Online crooks target Indian women with job promises at Harvard: NYT

Nidhi Razdan was about to head to Harvard University to start a new job and a new life, when she received a jaw-dropping email.

A news anchor at the peak of her career, Razdan believed she would soon start teaching at Harvard.

She had told the world that she was leaving the news business and had freely shared her most important personal information with her new employer – passport details, medical records, bank account numbers, everything.

But when she opened her phone in the middle of a January night, she read the following message from an associate dean at Harvard: “There is no record of, or knowledge of, your name or appointment. “

The email closed: “I wish you the best for your future.”

Razdan felt dizzy and nauseous. “I just couldn’t believe it,” she said.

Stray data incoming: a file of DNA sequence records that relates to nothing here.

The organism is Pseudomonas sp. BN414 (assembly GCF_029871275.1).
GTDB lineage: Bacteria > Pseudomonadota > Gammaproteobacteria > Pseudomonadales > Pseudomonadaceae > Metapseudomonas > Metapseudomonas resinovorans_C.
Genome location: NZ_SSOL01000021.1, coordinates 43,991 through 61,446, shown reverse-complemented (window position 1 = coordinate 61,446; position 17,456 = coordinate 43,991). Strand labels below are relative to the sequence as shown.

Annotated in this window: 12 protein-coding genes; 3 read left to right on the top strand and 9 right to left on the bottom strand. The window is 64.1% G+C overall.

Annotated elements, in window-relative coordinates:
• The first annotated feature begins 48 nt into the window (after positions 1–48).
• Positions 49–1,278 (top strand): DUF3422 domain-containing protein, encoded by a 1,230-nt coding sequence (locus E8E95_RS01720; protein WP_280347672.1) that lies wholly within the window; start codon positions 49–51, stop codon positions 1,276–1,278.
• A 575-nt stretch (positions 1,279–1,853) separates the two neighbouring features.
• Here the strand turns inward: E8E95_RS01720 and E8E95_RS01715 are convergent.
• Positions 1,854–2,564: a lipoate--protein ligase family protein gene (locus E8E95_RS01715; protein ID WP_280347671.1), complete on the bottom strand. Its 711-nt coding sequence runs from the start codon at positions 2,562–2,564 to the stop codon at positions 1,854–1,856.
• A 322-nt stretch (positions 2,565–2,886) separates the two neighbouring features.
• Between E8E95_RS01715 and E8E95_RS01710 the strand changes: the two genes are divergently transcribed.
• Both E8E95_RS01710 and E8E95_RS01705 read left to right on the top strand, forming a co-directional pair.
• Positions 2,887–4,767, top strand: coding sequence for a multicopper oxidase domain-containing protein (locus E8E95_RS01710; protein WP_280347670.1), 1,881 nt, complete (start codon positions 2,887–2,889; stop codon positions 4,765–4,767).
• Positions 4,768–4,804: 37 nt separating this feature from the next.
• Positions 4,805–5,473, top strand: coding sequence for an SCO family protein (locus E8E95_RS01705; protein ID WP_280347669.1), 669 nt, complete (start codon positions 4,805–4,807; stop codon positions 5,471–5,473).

Razdan was one of many female journalists and media figures in India who were targeted, even after one of the women alerted Harvard and the public.

The incidents have raised questions about why Harvard – despite its reputation for fiercely protecting its brand – failed to act to stop the scam, even after being explicitly warned about it. They also revealed how easy it is for criminals to hide their identities on the Internet.

The people – or the person – behind the hoax were relentless. They’ve created a constellation of nested characters on Twitter, Facebook, Gmail, and WhatsApp to chase women down for months. Unlike typical online scammers, they didn’t appear to use the personal information they extracted to steal money or extort women, leaving their purpose a mystery.